The strange case of a Perth marriage celebrant who failed to get an “I do” from a terminally ill and unconscious bride is something Australian Federation of Civil Celebrants president Anthony Burke says he has never heard of before.
Diane Caratozzolo-Waddington pleaded guilty in the Rockingham Magistrates’ Court last month to purporting to solemnise a marriage in October 2015.
She had carried out the marriage of a Rockingham couple a man and his wife, who was dying from cancer in 2015.
But the woman was unconscious at the time, never woke up and died soon after the ceremony.
There are various legal requirements to get married, including freely consenting to becoming husband and wife, understanding what that means and using specific words such as “I do”, none of which a person who is unconscious can do and bringing in to doubt the marriage.
The court heard that Caratozzolo-Waddington said during the ceremony “Oh, she can’t answer but I know she wanted to get married when I saw her before,” the Rockingham Weekend Courier newspaper reported.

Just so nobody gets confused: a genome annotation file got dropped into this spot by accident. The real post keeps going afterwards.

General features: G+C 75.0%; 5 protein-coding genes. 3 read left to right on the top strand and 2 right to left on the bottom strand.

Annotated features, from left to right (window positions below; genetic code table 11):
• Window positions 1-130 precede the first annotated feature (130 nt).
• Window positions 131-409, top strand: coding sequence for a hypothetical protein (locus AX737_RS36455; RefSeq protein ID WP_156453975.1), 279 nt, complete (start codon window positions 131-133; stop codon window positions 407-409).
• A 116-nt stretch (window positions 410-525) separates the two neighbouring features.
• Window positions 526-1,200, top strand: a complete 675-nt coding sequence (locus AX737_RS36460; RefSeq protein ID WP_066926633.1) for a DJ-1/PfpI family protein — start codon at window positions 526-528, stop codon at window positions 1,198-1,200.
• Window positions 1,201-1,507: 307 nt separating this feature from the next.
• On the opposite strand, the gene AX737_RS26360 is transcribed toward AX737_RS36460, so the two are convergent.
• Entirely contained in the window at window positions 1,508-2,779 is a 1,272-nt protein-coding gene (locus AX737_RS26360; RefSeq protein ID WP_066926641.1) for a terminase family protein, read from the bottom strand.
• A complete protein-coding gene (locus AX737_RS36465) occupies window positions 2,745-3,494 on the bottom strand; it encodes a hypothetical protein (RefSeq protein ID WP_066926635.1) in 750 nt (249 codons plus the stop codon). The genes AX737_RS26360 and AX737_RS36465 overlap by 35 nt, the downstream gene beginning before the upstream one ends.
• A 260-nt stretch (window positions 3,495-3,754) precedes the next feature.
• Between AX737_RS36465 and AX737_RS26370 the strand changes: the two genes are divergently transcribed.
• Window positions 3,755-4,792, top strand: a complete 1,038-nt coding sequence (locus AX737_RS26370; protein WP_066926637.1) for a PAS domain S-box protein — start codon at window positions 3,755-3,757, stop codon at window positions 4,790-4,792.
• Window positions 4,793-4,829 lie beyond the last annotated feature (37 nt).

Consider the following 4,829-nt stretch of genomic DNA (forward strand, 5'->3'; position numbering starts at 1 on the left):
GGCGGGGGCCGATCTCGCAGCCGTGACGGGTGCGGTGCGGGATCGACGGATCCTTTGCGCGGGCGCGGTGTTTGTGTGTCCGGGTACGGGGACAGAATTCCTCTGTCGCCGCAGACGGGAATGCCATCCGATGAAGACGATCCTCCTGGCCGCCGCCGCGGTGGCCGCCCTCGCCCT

The groom then signed the woman’s signature himself.
Caratozzolo-Waddington now faces being struck off the commonwealth register of marriage celebrants by the Attorney-General’s Department.
Burke said he had never heard of such a case before and while there were “grey areas . . . we are governed by the law and that’s what we need to uphold”.
“I have made contact with her, I don’t have all the facts, it was more that I wanted to touch base with Diane just to offer support and let her know her association’s there if she needed anything,” he told ABC radio.
Of about 120,000 weddings a year in Australia, more than 60% choose to be married by a civil celebrant, Burke said. AAP